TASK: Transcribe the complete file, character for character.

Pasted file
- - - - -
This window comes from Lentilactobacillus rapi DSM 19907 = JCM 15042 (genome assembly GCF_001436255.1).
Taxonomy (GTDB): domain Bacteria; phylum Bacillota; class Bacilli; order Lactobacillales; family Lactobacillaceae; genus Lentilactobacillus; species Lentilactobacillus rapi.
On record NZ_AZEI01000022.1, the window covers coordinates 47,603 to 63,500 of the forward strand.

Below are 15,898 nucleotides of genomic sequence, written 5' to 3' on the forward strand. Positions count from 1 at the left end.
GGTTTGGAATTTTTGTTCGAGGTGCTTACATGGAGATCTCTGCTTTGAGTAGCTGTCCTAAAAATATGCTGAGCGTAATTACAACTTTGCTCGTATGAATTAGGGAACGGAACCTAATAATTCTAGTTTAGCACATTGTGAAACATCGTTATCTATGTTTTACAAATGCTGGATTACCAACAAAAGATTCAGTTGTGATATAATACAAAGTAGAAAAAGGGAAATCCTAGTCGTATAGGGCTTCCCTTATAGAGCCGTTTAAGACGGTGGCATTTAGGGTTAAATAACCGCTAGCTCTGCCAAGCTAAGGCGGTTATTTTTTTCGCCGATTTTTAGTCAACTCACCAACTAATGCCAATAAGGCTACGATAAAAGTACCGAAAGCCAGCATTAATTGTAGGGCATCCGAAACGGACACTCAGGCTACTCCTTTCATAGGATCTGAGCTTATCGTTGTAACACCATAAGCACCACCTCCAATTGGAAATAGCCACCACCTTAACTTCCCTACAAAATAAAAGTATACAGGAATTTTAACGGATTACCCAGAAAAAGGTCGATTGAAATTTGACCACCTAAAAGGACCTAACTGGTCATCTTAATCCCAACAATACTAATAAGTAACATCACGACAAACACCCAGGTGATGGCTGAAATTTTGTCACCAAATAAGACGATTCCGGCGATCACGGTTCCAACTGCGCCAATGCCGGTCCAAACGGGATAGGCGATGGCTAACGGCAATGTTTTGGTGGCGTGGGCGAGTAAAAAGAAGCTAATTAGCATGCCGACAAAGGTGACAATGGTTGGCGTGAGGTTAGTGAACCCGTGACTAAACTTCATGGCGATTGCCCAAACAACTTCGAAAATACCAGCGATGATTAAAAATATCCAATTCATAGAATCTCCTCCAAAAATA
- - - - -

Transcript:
This window comes from Lentilactobacillus rapi DSM 19907 = JCM 15042 (genome assembly GCF_001436255.1).
Taxonomy (GTDB): domain Bacteria; phylum Bacillota; class Bacilli; order Lactobacillales; family Lactobacillaceae; genus Lentilactobacillus; species Lentilactobacillus rapi.
On record NZ_AZEI01000022.1, the window covers coordinates 47,603 to 63,500 of the forward strand.

Below are 15,898 nucleotides of genomic sequence, written 5' to 3' on the forward strand. Positions count from 1 at the left end.
GGTTTGGAATTTTTGTTCGAGGTGCTTACATGGAGATCTCTGCTTTGAGTAGCTGTCCTAAAAATATGCTGAGCGTAATTACAACTTTGCTCGTATGAATTAGGGAACGGAACCTAATAATTCTAGTTTAGCACATTGTGAAACATCGTTATCTATGTTTTACAAATGCTGGATTACCAACAAAAGATTCAGTTGTGATATAATACAAAGTAGAAAAAGGGAAATCCTAGTCGTATAGGGCTTCCCTTATAGAGCCGTTTAAGACGGTGGCATTTAGGGTTAAATAACCGCTAGCTCTGCCAAGCTAAGGCGGTTATTTTTTTCGCCGATTTTTAGTCAACTCACCAACTAATGCCAATAAGGCTACGATAAAAGTACCGAAAGCCAGCATTAATTGTAGGGCATCCGAAACGGACACTCAGGCTACTCCTTTCATAGGATCTGAGCTTATCGTTGTAACACCATAAGCACCACCTCCAATTGGAAATAGCCACCACCTTAACTTCCCTACAAAATAAAAGTATACAGGAATTTTAACGGATTACCCAGAAAAAGGTCGATTGAAATTTGACCACCTAAAAGGACCTAACTGGTCATCTTAATCCCAACAATACTAATAAGTAACATCACGACAAACACCCAGGTGATGGCTGAAATTTTGTCACCAAATAAGACGATTCCGGCGATCACGGTTCCAACTGCGCCAATGCCGGTCCAAACGGGATAGGCGATGGCTAACGGCAATGTTTTGGTGGCGTGGGCGAGTAAAAAGAAGCTAATTAGCATGCCGACAAAGGTGACAATGGTTGGCGTGAGGTTAGTGAACCCGTGACTAAACTTCATGGCGATTGCCCAAACAACTTCGAAAATACCAGCGATGATTAAAAATATCCAATTCATAGAATCTCCTCCAAAAATA